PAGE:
Principles Core assumptions that address the principles of arts education are related to the underlying theories that support the field. Deasy’s core assumption that “students learn in multiple ways and the arts provide multiple pathways for their doing so” indirectly assumes the importance of Howard Gardner’s (1982) theory of multiple intelligences. In the last forty years of arts education history there have been many theoretical models that have undergirded the assumptions of the field in different ways. Discipline-Based Arts Education (Getty Center for Education in the Arts, 1987), Arts Integration, “Arts for Arts Sake,” Artful Thinking (Project Zero, n.d.), Studio Thinking (Hetland et al., 2007), Visual Thinking Strategies (Housen & Yenawine, 2001), and 21st Century Skills (Partnership for 21st Century Skills, 2004) are amongst such theoretical frameworks.
Who’s Got Core Assumptions?
The language around core assumptions is deceptively complex in its simplicity. If I were to ask: “Do you have core assumptions about the field of arts education?” “Sure I do!” Might be your answer. “Perhaps you do,” Kegan and Lahey (2009) may say (and I would be in agreement with them), “but it’s more likely that your core assumptions have you.” Functioning as underlying truths that guide our decision-making, our core assumptions are not ideas we generally have. At least, we don’t have them in the sense that we can control them. They have us. The locus of control is with the assumptions—not with the individual.
The goal of identifying one’s core assumptions is, indeed, to take back that control from your core assumptions, to no longer be had by your core assumptions about the field of arts education, but to have your core assumptions, to hold them. Kegan and Lahey talk about this concept of being had vs. having an assumption in terms of subject and object.
When you’re core assumptions have you, you are subject to them. You operate in accordance with their parameters, you take them as truth, you formulate your actions and decisions based upon the frameworks your assumptions have set for you. They are at the core of how you know, experience, and operate within the field of arts education.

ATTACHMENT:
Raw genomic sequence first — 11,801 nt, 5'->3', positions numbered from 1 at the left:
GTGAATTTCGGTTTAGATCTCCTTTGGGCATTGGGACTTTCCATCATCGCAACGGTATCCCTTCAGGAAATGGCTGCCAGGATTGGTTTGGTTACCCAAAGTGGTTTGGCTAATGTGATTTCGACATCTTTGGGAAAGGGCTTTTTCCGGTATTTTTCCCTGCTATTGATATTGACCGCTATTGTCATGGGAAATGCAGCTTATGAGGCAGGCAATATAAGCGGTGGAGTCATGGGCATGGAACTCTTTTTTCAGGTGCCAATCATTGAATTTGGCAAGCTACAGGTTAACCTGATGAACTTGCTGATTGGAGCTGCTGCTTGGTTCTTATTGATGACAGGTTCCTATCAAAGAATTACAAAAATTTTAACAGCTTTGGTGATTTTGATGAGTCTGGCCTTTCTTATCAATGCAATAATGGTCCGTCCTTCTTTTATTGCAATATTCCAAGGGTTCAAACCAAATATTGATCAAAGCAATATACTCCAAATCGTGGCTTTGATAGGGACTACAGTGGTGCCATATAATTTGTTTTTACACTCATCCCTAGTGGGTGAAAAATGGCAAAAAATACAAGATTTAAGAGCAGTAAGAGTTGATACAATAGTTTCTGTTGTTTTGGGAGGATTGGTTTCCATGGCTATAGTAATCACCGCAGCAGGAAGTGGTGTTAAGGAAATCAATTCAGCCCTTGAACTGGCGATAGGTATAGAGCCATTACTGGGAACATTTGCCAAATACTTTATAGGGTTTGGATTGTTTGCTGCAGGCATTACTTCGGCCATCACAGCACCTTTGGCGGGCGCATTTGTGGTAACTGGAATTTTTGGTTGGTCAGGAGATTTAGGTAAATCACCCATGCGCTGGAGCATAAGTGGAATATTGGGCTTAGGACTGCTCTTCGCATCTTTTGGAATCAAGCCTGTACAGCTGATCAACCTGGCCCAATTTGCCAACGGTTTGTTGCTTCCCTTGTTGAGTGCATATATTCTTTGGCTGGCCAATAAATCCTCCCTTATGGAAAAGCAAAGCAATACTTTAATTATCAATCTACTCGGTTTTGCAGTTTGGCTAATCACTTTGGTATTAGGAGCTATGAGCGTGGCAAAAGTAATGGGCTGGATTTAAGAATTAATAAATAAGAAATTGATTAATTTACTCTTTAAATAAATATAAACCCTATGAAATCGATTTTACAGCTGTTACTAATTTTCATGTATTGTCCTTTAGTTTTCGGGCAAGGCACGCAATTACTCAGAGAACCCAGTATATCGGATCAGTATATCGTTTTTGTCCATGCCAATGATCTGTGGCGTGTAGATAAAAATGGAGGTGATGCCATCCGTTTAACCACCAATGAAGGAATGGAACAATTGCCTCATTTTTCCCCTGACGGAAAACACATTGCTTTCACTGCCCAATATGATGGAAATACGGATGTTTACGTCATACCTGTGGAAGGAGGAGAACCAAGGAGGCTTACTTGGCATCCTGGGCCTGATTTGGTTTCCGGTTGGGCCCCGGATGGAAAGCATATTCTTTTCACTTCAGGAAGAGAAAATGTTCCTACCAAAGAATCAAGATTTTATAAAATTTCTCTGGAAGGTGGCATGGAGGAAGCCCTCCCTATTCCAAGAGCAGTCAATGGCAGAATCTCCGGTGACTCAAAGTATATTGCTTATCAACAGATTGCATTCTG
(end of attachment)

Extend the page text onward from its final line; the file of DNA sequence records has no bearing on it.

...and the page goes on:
When you have your core assumptions, you have moved them from subject to object. You are no longer subject to your core assumptions once you are able to step outside of them and hold them as you would any other sort of object. It is at this point, when you can hold your core assumptions as object, that you can then begin to scrutinize them, question their validity, or perhaps dismiss them altogether.
Challenging Core Assumptions
The above examples of core assumptions were not designed to be universal, but instead designed to be emblematic of what certain individuals in the field of arts education may assume to be undeniable truths. Universal or not, resorting to generalizations helps us talk about broader swaths of a population. Whether these generalizations of core assumptions ring true for all, or many, or none, is separate (but related) to the key point that, as long as these assumptions and others like them are held to be true, the system—the field of arts education—can only function within their parameters. Problems confronting the field can only be addressed with the technical expertise that these assumptions warrant. In an instance where an adaptive challenge faces the field of arts education in a way that leaps beyond the field’s core assumptions, the assumptions of the field must change—what the field understands to be true must be altered in order to meet these challenges.
Let’s take one of Dick Deasy’s core assumptions that was mentioned earlier: “Arts education is underfunded at federal, state, and local levels.” If we accept this core assumption to be true, if we are subject to this core assumption, then we must operate within its parameters. This assumption suggests to us that as a field we will always operate from a position of scarcity, we will never have the full resources necessary to live out our greater visions, and therefore we must compromise ourselves and our programming. The assumption, in essence, limits our ability to progress.